If Access can deliver, than fantastic. But for the past year or so I've been anxiously looking around for some other company to come out of nowhere with an all-new platform. I really think we need that. The Palm OS was great for what it was designed to be, but several years later we're now running it on devices for which it was never intended. Wishful thinking, perhaps, but I'm curious/hopeful about what Rubin/Android is up to. Or maybe Hawkins hasn't abandoned his first love and is up to something special in a cave at Palm.

David Creemer said...

Hey Mike-

Nice article, as always. Your points concerning the inventory of quotes about the release hits the nail right on the head. I'll say it a bit more bluntly perhaps than you. I think the reason PalmSource / Access does not have quotes from most of the existing or past PalmSource customers and partners, is history. These partners have spent years being the victim of PalmSource's failed commitments, inability to deliver, and sometimes lies. That's why I quit the company. Almost all of the quotes are from companies or individuals who have not (yet) been screwed by PalmSource.

I hope that Access's management have set things straight and their new OS will be everything they claim it can be. But the PalmSource team has to do much, much more than publish a "boxes and lines" chart of a new OS before any old partner will speak to them again.

Anonymous said...

Can you clarify a couple things, Mike?


Most of the comments I've heard or seen from users regarding Access Linux Platform has been overwhelmingly negative. Some would argue that if you have to quote a developer like David Beers to support the positive side then you must really be reaching to find something good to say about the reaction to Access Linux Platform.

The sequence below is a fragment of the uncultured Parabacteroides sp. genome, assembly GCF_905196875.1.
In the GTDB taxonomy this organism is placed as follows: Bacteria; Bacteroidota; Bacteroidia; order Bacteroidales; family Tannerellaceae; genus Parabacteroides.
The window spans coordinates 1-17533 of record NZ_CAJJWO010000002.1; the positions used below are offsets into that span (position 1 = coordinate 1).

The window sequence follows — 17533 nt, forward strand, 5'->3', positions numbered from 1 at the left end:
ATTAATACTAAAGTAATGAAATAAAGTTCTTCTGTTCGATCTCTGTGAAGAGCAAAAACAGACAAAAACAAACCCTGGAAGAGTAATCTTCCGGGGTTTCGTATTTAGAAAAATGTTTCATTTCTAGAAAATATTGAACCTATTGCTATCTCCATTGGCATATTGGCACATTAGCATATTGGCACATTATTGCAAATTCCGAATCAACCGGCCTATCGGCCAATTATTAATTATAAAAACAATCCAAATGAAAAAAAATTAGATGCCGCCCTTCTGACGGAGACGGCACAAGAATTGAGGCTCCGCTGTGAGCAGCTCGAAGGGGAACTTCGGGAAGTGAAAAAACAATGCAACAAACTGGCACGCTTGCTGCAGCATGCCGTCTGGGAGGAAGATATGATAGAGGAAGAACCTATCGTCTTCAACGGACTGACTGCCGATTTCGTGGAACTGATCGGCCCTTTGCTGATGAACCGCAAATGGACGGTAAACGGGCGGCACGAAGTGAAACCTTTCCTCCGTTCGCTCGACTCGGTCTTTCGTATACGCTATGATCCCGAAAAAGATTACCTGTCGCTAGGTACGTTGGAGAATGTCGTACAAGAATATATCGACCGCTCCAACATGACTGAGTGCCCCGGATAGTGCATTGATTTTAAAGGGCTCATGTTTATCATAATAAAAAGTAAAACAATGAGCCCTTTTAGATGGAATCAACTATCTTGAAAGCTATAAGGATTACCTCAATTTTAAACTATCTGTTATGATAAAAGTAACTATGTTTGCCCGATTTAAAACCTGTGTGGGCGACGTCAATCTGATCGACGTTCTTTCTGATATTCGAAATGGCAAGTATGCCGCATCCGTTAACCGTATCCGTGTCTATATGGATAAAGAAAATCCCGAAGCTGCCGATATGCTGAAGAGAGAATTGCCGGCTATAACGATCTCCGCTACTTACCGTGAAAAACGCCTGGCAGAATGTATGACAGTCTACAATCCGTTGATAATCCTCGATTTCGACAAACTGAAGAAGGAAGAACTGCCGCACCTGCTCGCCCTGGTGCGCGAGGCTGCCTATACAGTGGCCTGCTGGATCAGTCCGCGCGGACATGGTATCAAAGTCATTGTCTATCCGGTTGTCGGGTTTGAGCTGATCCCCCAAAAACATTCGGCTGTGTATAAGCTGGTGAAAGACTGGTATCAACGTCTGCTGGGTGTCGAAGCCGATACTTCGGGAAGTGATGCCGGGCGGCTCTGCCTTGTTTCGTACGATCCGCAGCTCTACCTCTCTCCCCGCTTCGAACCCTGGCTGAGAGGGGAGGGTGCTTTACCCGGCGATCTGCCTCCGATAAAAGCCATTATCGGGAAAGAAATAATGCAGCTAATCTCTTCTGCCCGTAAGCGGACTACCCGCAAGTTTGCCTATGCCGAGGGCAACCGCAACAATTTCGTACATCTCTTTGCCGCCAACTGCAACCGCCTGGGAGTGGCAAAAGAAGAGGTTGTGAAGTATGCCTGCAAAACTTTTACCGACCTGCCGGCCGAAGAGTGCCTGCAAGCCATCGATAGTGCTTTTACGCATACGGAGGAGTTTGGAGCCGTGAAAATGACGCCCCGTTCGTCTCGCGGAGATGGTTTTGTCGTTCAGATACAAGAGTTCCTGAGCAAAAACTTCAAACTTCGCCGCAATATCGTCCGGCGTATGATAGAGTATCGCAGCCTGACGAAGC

You said, "And I was very pleased to see quotes from two mobile operators, NTT DoCoMo in Japan and Telefonica in Europe. Those are very significant because they signal to handset companies that there's a market for devices based on this software." But didn't DoCoMo recently invest a lot of money in Access? Wouldn't it be expected that they'd have a lot of positives to say about a company that they partially own?

Your guess of no real hardware with the new OS until 2008 isn't a surprise. And if they ever run into development problems like we saw with Cobalt, then what? 2009? 2010? How long do you think Access has before it's too late to release a new mobile OS? And what if Nokia's Maemo platform or a new inexpensive Linux platform steals Access Linux Platform's thunder in 2006?